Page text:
Before my post today, I want to apologize. I have no idea how blogging is going to be this summer. I have such an irregular schedule in the summer. We’ll see!
She mentioned that Stephen King once said that we were on the verge of losing the art of the short story. I believe that trend is reversing, with all the short story publications I’ve seen in the last year and a half, as well as with the Amazon Shorts program. (One of the more brilliant things they’ve ever done!)
Ray Bradbury states that one of the biggest challenges with fledgling writers make for themselves is that they sit down and write a novel first-off. As he says, if you haven’t had a lot of practice and you’ve spent a year on a novel, chances are, you’ve spent a year to produce crap.
On the other hand, he says, if you’ve spent a year writing one short story a week, at the end of the year you’ll have fifty-two short stories. Chances are that a good percentage of those will be decent stuff.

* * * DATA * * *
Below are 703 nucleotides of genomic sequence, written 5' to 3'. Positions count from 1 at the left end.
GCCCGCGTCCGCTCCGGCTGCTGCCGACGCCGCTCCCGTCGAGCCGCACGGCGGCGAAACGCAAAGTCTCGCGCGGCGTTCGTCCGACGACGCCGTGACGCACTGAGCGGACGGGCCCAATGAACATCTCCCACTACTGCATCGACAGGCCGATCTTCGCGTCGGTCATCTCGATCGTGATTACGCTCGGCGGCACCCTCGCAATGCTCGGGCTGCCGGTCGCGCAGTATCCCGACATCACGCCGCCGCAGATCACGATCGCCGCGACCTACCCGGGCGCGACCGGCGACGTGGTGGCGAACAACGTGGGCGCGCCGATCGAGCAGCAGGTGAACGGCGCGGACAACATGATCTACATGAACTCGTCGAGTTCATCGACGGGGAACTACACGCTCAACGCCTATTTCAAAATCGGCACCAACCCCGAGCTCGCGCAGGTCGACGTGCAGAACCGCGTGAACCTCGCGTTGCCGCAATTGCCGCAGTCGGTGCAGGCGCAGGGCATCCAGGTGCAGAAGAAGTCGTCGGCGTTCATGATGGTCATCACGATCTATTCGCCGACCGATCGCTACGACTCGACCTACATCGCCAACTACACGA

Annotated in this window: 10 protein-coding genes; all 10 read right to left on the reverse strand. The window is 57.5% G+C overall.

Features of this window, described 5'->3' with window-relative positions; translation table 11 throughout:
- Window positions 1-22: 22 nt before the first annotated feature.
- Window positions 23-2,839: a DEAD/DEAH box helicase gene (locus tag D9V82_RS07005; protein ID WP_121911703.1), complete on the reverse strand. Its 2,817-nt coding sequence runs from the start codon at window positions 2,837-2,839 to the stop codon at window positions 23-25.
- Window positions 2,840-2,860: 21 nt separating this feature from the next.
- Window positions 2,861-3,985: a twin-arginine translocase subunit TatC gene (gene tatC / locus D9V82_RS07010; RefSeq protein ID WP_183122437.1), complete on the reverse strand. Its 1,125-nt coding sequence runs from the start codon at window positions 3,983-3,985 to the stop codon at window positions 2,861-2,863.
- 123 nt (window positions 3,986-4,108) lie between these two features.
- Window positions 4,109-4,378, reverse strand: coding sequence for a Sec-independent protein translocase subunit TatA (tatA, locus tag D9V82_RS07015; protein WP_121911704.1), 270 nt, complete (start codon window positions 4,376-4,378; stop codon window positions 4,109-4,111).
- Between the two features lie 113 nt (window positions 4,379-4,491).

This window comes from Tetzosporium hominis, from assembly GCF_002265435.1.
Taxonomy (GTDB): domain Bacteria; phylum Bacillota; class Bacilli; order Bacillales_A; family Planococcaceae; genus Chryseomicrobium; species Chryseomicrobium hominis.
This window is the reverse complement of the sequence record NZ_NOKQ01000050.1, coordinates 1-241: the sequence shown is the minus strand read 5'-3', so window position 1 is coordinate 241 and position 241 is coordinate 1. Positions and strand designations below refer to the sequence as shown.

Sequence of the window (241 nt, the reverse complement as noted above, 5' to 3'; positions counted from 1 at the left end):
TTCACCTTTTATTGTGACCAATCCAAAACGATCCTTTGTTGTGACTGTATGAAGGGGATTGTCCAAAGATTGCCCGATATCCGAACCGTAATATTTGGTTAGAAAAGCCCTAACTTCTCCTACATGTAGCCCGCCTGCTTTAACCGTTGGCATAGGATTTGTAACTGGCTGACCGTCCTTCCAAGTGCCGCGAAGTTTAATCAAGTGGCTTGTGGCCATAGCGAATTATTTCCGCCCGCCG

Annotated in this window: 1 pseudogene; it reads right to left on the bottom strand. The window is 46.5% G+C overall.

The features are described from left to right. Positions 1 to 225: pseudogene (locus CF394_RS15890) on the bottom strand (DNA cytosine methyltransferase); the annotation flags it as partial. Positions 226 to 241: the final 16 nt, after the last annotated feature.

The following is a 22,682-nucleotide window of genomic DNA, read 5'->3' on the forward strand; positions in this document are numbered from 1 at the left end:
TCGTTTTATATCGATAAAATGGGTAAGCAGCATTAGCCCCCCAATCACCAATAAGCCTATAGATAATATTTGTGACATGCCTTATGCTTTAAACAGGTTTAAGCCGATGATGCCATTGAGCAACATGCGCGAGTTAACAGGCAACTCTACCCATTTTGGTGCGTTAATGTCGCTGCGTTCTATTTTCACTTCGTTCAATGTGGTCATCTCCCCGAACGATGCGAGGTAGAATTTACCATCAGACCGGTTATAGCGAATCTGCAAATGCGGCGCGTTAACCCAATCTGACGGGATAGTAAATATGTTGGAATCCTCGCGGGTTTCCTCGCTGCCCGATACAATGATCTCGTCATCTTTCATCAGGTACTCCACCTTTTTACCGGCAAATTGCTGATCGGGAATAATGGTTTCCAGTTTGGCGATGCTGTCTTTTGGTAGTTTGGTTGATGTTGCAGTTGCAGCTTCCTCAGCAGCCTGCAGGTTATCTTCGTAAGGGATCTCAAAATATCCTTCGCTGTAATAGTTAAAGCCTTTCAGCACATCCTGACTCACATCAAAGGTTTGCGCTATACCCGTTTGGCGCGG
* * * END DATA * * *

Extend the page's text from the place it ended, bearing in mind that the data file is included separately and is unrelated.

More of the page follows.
Writing a novel, for me, is like a marathon. When you’re training for a marathon, you start out running one mile. Then you build yourself up, until you’re running more miles. You start entering 5K races, then 10K races. After a year or so, you go for that marathon ... but maybe you walk a bit of it.
Of course, others start out with long runs and walks. Everyone’s different.
I suspect there’s as many methods to train for a novel as there are to train for a marathon. Me? Well, I’ve done a ton of short stories and novellas, and my novellas, lately, have become parts of a full novel. My last five novellas were really two novels in parts, LOL. That’s not how novellas are supposed to be written, though, but at least it gives me a little confidence going into the novel.
We just gotta keep growing and striving to improve, I guess.
So how do you train for a novel?